An attractive long-haired young woman wearing a hat, leather jacket and jeans; her fashionably dressed male companion, dark hair, dark beard, dark glasses; and, beside them, a packet of Benson and Hedges cigarettes: it could be an advertisement from the 1970s. Except the picture was taken yesterday, and it was taken not in a low income country susceptible to the images of Western marketing, but on the street of a fashionable resort in Austria.
Cigarettes in Austria are half the price of those in Ireland, are not hidden away in plain cabinets in shops, and are still advertised with the sort of imagery long forbidden here. If one accepted the logic of the Irish government, one would expect that “sexy” marketing, low prices and easy availability would lead to a high level of cigarette smoking in Austria. But the OECD figures simply do not support the Government’s line – cigarette smoking in Ireland stands at 29% as opposed to 23% in Austria. Despite its anti-smoking measures, Ireland has one of the highest levels of adult smokers in the European Union. Nor is there evidence that Ireland’s attempts at reducing smoking have enjoyed great success; while the average reduction in European Union countries between 2000 and 2010 was 16.3%, that achieved in Ireland was only 12.3%.
When it is apparent that countries like Austria pursue an entirely different policy and achieve better results, when the OECD statistics show that Ireland has not been successful in the path that it has followed, why does the Government persist with its policies? An HSE report published in February 2010 stated, “Overall rates for smoking were 33% in 1998, 27% in 2002 and now 29% in 2007”. In the OECD figures for 2010, the rate for smoking in Ireland was unchanged from 2007; despite a raft of measures, there had been no reduction in three years.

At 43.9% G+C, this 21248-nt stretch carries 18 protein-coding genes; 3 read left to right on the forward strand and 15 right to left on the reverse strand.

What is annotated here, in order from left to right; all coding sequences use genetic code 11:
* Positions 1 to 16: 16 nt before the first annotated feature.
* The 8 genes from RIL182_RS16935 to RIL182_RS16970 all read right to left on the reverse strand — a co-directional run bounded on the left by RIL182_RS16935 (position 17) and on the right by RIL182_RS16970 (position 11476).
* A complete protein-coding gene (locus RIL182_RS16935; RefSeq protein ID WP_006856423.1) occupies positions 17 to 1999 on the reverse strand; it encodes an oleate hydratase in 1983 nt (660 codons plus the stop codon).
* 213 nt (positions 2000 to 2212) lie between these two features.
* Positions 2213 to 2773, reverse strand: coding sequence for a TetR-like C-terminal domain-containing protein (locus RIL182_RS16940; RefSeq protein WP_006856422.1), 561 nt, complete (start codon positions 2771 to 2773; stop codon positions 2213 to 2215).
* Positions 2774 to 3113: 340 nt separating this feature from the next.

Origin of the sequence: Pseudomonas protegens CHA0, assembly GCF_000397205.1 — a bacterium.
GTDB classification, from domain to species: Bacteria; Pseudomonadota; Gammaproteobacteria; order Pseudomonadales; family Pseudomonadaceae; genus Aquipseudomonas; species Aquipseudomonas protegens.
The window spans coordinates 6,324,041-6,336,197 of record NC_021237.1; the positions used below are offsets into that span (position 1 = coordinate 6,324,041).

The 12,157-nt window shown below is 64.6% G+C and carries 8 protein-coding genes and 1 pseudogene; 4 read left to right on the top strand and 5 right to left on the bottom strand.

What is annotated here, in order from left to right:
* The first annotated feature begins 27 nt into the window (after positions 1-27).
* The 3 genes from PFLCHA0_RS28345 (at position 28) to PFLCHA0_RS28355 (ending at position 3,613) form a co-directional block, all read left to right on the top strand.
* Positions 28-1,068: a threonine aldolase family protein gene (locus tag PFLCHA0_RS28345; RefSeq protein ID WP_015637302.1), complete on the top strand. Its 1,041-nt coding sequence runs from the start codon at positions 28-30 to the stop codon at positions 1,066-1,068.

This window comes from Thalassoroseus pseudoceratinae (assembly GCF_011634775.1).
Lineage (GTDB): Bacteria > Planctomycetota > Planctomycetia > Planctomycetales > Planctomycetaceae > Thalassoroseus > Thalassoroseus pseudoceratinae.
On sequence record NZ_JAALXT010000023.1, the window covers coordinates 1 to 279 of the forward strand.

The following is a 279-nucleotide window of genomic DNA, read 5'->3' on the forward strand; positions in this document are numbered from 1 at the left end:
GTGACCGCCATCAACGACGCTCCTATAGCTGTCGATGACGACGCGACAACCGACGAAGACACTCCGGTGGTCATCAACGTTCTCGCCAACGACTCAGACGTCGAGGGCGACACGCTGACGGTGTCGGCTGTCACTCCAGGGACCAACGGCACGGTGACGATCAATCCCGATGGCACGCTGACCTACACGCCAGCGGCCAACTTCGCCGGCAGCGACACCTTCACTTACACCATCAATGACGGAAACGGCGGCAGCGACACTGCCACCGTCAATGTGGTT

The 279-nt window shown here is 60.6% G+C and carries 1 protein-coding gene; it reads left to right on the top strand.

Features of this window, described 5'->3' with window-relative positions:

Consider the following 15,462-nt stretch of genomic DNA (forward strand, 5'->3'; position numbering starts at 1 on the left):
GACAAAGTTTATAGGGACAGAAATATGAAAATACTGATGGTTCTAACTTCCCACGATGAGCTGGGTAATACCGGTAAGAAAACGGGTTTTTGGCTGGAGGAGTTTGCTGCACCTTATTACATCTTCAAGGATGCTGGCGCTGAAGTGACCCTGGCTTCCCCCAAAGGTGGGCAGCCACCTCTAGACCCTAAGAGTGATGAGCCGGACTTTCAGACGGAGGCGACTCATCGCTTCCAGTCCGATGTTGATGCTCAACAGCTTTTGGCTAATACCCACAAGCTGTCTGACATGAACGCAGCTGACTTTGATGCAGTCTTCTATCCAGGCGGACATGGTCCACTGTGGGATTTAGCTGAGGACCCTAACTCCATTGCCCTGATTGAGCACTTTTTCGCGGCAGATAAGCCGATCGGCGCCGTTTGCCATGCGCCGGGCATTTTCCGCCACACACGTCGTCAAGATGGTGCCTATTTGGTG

Cynics might observe that taxes introduced for health reasons have become very useful sources of income for governments. While the huge taxation of cigarettes has still left Ireland only below Greece and Bulgaria in the league table of adult smokers, it has brought billions into the Department of Finance. The Government can continue claiming that it is imposing increases in duties for ethical reasons, whilst being quietly confident of maintaining its revenues.
An inescapable fact of indirect taxes, taxes such as cigarette duties, is that they are regressive; they take no account of ability to pay, so bear down most heavily on the poorer members of the community. The HSE report acknowledges that levels of smoking are much higher among lower socio-economic groups.
The statistics from the OECD and the Department of Health show that not only are the anti-smoking measures failing, but they are taking more and more money from those who can least afford it. If the Government really wanted to reduce smoking, it would think about going about it in a different way, but maybe it has become overly fond of those revenues.